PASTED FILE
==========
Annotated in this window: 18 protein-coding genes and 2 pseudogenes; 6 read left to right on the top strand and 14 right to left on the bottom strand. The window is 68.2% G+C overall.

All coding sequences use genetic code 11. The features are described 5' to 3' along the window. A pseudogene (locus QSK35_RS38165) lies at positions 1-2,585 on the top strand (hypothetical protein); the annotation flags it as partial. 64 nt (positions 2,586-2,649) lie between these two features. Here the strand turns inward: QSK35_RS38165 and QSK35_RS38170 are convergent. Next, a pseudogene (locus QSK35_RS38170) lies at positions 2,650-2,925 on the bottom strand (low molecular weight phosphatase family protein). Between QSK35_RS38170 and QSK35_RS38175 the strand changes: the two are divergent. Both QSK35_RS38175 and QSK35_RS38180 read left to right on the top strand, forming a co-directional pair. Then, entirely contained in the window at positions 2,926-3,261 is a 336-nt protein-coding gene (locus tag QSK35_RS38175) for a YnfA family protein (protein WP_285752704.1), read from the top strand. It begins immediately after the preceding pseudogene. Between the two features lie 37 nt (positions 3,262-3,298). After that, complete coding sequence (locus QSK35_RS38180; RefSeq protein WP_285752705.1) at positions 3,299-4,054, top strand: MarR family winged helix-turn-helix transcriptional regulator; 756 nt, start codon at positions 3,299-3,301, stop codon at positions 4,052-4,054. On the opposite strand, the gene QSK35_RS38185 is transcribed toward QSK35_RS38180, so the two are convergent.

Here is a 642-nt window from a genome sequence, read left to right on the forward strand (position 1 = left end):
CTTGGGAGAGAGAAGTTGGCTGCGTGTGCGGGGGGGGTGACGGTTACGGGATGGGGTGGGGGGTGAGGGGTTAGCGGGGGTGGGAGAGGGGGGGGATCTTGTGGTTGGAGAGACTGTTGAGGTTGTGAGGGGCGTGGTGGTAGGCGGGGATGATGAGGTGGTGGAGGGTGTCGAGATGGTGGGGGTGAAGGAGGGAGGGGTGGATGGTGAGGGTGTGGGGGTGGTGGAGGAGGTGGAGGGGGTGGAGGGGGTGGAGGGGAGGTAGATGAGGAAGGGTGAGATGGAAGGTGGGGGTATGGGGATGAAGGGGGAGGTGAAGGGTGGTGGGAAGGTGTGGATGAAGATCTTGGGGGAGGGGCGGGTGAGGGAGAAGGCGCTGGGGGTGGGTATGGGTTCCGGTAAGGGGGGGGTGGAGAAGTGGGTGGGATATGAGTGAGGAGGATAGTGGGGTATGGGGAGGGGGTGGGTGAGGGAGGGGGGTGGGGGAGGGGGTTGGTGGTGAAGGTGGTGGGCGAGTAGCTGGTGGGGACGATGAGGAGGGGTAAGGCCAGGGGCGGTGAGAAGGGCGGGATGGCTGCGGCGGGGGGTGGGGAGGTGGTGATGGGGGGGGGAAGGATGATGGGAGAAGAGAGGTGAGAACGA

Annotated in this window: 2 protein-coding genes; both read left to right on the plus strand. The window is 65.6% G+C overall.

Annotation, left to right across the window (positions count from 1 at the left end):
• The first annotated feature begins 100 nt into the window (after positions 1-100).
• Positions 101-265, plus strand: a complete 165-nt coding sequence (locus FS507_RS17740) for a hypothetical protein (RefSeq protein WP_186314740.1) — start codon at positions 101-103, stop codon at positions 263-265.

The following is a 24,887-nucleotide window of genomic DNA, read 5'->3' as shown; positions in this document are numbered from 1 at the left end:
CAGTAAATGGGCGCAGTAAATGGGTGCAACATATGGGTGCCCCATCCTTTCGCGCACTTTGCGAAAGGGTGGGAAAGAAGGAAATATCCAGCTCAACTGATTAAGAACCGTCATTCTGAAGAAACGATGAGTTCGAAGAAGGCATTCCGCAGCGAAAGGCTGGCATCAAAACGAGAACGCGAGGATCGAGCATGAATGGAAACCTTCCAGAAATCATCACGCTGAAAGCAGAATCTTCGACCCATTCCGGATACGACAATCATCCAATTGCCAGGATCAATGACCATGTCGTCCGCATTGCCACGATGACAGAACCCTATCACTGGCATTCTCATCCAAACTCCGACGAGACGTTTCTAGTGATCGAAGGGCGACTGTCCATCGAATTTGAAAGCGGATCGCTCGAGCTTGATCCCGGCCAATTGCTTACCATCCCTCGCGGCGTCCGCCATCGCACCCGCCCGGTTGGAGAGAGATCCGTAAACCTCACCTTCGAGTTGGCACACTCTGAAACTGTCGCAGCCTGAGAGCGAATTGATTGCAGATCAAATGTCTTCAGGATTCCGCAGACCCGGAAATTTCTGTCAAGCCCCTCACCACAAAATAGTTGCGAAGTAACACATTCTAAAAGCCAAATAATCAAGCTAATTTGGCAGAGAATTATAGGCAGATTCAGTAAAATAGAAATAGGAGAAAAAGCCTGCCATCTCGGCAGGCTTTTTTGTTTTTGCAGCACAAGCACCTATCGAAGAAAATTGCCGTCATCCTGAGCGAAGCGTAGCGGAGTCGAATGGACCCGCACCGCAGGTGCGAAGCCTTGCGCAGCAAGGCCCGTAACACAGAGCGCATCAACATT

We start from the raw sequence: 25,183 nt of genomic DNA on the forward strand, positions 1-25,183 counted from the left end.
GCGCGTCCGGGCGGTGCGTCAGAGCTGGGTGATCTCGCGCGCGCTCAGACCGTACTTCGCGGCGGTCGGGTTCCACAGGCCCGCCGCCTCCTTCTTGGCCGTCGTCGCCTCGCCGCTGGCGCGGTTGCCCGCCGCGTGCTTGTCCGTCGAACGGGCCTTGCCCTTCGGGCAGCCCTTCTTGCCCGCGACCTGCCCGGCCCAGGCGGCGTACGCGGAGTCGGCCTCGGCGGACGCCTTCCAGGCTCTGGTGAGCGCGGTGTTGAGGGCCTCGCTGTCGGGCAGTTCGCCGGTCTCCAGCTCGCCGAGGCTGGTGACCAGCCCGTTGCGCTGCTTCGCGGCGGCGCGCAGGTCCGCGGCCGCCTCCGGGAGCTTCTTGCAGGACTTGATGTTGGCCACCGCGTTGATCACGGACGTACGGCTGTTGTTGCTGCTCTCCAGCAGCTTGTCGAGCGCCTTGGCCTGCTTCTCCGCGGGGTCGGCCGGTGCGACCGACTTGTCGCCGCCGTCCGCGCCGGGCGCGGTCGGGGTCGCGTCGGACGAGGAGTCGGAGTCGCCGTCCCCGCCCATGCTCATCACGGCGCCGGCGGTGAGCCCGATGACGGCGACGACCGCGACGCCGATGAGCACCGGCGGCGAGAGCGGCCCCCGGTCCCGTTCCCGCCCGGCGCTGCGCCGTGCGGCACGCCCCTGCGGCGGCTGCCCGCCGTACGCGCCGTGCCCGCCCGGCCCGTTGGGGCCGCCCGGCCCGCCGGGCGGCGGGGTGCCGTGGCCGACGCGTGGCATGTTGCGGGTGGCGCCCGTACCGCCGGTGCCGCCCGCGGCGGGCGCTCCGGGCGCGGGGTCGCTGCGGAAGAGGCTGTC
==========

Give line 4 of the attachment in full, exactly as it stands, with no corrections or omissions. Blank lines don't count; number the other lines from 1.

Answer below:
CTTGGGAGAGAGAAGTTGGCTGCGTGTGCGGGGGGGGTGACGGTTACGGGATGGGGTGGGGGGTGAGGGGTTAGCGGGGGTGGGAGAGGGGGGGGATCTTGTGGTTGGAGAGACTGTTGAGGTTGTGAGGGGCGTGGTGGTAGGCGGGGATGATGAGGTGGTGGAGGGTGTCGAGATGGTGGGGGTGAAGGAGGGAGGGGTGGATGGTGAGGGTGTGGGGGTGGTGGAGGAGGTGGAGGGGGTGGAGGGGGTGGAGGGGAGGTAGATGAGGAAGGGTGAGATGGAAGGTGGGGGTATGGGGATGAAGGGGGAGGTGAAGGGTGGTGGGAAGGTGTGGATGAAGATCTTGGGGGAGGGGCGGGTGAGGGAGAAGGCGCTGGGGGTGGGTATGGGTTCCGGTAAGGGGGGGGTGGAGAAGTGGGTGGGATATGAGTGAGGAGGATAGTGGGGTATGGGGAGGGGGTGGGTGAGGGAGGGGGGTGGGGGAGGGGGTTGGTGGTGAAGGTGGTGGGCGAGTAGCTGGTGGGGACGATGAGGAGGGGTAAGGCCAGGGGCGGTGAGAAGGGCGGGATGGCTGCGGCGGGGGGTGGGGAGGTGGTGATGGGGGGGGGAAGGATGATGGGAGAAGAGAGGTGAGAACGA